Local government has reached ‘breaking point,’ according to an exclusive survey of key council decision-makers published today.
The results of The MJ and LGiU think-tank annual finance survey prompted chair of the Communities and Local Government Committee, Clive Betts, to warn financial failure of a council was ‘more likely’ this year.
Nearly eight out of 10 respondents to our survey – of more than 160 council chief executives, leaders, finance directors and portfolio holders from 131 local authorities across England – said they lacked confidence in the sustainability of the sector’s finances.
A lower but still significant 13% admitted there was a danger they would no longer have enough funding to fulfil their statutory duties in the coming year, with half of those based in the South East.
Reacting to the results, president of the Association of Local Authority Treasurers Societies, Duncan Whitfield, said the next two years would be ‘make or break for some of the more beleagured authorities’.
The findings come amid fears and uncertainty ahead of the move to 100% business rates retention, with nearly half of respondents predicting they would lose out from the move and senior sector figures warning other forms of fiscal devolution would be needed for local government to survive.
Mr Betts said: ‘I think 100% business rates retention is a very small step and it won’t deal with the underlying problems. The cobbling together will become more apparent. Other forms of fiscal devolution are needed.’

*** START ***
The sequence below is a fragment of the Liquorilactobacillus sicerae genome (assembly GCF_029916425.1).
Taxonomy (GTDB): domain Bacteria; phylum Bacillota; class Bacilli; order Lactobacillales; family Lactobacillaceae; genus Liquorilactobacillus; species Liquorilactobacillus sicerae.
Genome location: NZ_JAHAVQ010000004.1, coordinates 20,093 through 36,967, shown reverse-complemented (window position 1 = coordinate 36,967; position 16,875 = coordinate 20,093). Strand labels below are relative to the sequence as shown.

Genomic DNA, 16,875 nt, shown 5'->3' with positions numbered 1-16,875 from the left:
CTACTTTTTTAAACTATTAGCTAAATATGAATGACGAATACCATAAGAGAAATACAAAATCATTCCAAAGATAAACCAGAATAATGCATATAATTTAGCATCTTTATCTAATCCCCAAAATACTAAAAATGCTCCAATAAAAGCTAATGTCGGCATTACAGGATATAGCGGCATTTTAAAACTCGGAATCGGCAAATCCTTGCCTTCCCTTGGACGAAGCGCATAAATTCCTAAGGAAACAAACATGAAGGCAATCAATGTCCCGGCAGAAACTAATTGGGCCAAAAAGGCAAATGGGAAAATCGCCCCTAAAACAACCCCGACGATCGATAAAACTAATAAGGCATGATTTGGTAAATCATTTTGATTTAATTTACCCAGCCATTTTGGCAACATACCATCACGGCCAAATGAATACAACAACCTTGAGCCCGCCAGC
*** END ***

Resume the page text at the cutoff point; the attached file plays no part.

Despite Mr Betts’ call, just 39% of respondents said they wanted to be able to raise locally-specific taxes.
Professor of local politics, Colin Copus, said local government needed to have ‘more courage,’ adding: ‘I’m surprised there’s not more clamour for being able to raise more taxes locally.
‘As the Government steps away from funding local government, if that tax base isn’t expanded then things are going to get an awful lot worse.’
The survey also found an overwhelming 94% planning to increase council tax in 2017/18 and four out of five of those eligible said they were likely or very likely to take up all or some of increased social care precept.
This reflects mounting strains in adult social care, which four out of five top-tier respondents named as their greatest immediate pressure.
President of the Society of Local Authority Chief Executives, Jo Miller, said: ‘Those authorities that have responsibility for adult social care and children’s services are going to find it the hardest to be financially sustainable.
‘This survey presents a picture of great concern for the level of stress our public services face.
'It’s very alarming and ministers should take heed.’
Chief executive of the LGiU, Jonathan Carr-West, said: ‘Local government finances across the country are in a dire state. Increased demand coupled with the management of nearly a decade of cuts from the Government has left local government at breaking point.
‘Everyone is expecting someone to fail. They are just hoping it won’t be them.’
Chair of the Local Government Association’s resources board, Cllr Claire Kober, added: ‘This survey paints an alarming picture of the financial pressures facing councils and local services next year and beyond.
'We know that some councils are being pushed perilously close to the financial edge after years of funding cuts.’
Shadow communities secretary Teresa Pearce said the results of this year’s survey were ‘deeply depressing,’ adding: ‘Cuts to local government have decimated communities across the country.’
But a Department for Communities and Local Government spokesman said: ‘We have delivered what local authorities have been asking for, with four-year funding certainty, accepted by 97% of councils.
‘This means £200bn for councils to spend on the services that local people value, with an additional £7.6bn of social care funding available over the next four years.’
Visit here for a full analysis of the results.